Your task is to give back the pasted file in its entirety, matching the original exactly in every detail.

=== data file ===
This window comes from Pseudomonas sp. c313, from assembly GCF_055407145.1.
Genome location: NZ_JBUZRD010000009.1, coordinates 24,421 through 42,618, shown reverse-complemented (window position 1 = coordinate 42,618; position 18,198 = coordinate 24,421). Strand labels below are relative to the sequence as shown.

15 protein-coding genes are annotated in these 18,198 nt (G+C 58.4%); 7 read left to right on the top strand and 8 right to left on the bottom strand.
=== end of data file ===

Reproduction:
This window comes from Pseudomonas sp. c313, from assembly GCF_055407145.1.
Genome location: NZ_JBUZRD010000009.1, coordinates 24,421 through 42,618, shown reverse-complemented (window position 1 = coordinate 42,618; position 18,198 = coordinate 24,421). Strand labels below are relative to the sequence as shown.

15 protein-coding genes are annotated in these 18,198 nt (G+C 58.4%); 7 read left to right on the top strand and 8 right to left on the bottom strand.